NatWest warns of increased scam threat this Black Friday

Kalila Sangster
·2-min read
Hacker using laptop. Hacking the Internet.
NatWest is warning of an increase in scams this Black Friday due to the rise in online shopping amid the coronavirus pandemic. Photo: Getty

NatWest (NWG.L) is warning of a 40% increase in the number of scams reported this Black Friday compared to the same time last year amid a rise in online shopping scams.

Cyber-criminals have been taking advantage of the rise in the number of customers shopping online due to the coronavirus lockdown.

Common scams include the use of fake adverts for the sale of designer clothes, trainers and the iPhone 12. Items are offered for sale but are never delivered, are of poor quality, or customers receive items they did not order.

NatWest customers have reported many scams connected to purchases from sellers they’ve found on Facebook Marketplace.

NatWest processed over 1 million transactions per hour during the discount shopping event in 2019. This year — 27 November — the figure is expected to be significantly higher.

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Across the main Christmas shopping period last year — 29 November to 19 December 2019 — NatWest successfully flagged and prevented 39,181 fraudulent transactions, preventing debit and credit card customers from losing over £11.64m, according to the bank.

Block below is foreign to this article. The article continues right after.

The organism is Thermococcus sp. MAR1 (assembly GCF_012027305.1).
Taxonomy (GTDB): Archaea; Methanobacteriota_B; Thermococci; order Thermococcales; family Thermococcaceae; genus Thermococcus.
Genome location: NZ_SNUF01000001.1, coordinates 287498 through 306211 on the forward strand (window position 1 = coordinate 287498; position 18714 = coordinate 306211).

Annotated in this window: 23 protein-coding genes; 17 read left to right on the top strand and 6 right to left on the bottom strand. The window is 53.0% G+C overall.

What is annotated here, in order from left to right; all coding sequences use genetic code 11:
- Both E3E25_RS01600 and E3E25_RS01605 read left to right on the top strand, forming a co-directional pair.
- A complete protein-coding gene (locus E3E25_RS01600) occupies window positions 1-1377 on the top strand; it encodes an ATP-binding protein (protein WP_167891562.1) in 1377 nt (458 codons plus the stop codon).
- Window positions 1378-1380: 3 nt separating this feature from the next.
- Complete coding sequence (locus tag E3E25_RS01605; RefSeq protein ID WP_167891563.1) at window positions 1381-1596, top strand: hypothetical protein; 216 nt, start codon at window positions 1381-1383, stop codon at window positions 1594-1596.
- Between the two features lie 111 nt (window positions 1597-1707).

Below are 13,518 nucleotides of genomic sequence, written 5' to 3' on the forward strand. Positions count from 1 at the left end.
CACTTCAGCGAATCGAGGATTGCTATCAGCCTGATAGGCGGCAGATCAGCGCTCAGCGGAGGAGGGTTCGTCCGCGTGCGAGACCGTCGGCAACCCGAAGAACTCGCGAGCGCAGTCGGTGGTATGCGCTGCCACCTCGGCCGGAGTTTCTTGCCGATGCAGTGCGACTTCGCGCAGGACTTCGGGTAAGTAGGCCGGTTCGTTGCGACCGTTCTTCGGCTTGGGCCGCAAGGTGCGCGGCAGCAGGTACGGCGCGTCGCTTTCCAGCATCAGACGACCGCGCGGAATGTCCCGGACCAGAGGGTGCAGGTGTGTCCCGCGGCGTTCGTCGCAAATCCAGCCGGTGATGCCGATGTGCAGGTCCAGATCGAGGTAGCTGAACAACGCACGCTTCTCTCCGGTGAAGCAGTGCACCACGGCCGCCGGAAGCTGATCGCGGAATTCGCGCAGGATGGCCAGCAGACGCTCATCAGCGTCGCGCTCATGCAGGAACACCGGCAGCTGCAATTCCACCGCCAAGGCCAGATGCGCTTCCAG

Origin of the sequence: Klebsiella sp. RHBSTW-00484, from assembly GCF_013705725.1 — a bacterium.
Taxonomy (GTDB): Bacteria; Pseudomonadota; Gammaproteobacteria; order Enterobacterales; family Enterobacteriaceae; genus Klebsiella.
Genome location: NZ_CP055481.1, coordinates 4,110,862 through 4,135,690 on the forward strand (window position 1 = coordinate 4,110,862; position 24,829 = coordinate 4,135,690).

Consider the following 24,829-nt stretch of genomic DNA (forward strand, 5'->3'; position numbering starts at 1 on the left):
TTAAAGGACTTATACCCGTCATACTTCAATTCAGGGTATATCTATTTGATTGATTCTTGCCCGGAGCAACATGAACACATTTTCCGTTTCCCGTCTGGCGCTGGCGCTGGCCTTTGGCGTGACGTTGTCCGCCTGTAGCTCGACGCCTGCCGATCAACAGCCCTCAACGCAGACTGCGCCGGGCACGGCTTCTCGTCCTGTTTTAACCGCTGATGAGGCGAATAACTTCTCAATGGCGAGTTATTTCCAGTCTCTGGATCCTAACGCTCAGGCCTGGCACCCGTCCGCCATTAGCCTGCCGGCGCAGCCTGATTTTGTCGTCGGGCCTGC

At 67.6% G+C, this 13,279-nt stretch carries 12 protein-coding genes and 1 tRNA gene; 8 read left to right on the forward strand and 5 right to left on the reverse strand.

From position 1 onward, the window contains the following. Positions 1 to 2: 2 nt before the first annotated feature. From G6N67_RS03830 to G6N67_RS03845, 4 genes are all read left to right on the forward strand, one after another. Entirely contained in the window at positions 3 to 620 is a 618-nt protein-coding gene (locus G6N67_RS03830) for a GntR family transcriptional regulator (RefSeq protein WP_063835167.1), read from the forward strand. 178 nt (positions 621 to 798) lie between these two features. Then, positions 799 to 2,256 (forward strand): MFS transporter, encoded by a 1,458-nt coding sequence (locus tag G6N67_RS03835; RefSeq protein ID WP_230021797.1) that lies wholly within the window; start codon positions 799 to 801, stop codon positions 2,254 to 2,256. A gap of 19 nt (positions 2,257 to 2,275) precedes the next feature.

Jason Costain, head of fraud prevention at NatWest said: “A record number of customers are doing their Christmas shopping online this year and we’ve seen evidence that criminals are getting ready for a bumper Christmas too.

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“Beware of fake adverts on the internet. Just because a company appears at the top of an internet search result, or advertises on social media, it does not mean they are genuine.

“Our customers tell us that they are seeing fake ads popping up within Google search results or being advertised on Facebook Marketplace, Instagram, GumTree, and eBay.”

NatWest has shared three top tips to help avoid becoming a victim of an online scam this Christmas:

Buy from trusted retailers

Remember that a seller is not necessarily trustworthy just because they appear on Google. Some websites take your card details and never deliver your order. A few simple checks could help you avoid a scam —check whether they have a phone number, good reviews and if you’ve heard of them before.

Paying direct into a sellers bank account

“When buying goods from sites like Facebook Marketplace, eBay or GumTree always follow fraud advice on the site and never pay directly into a sellers bank account,” the experts advised.

Paying by card is the safest way to shop online

If your goods don’t arrive you are protected and your bank can help get your money back if you’ve paid by card.

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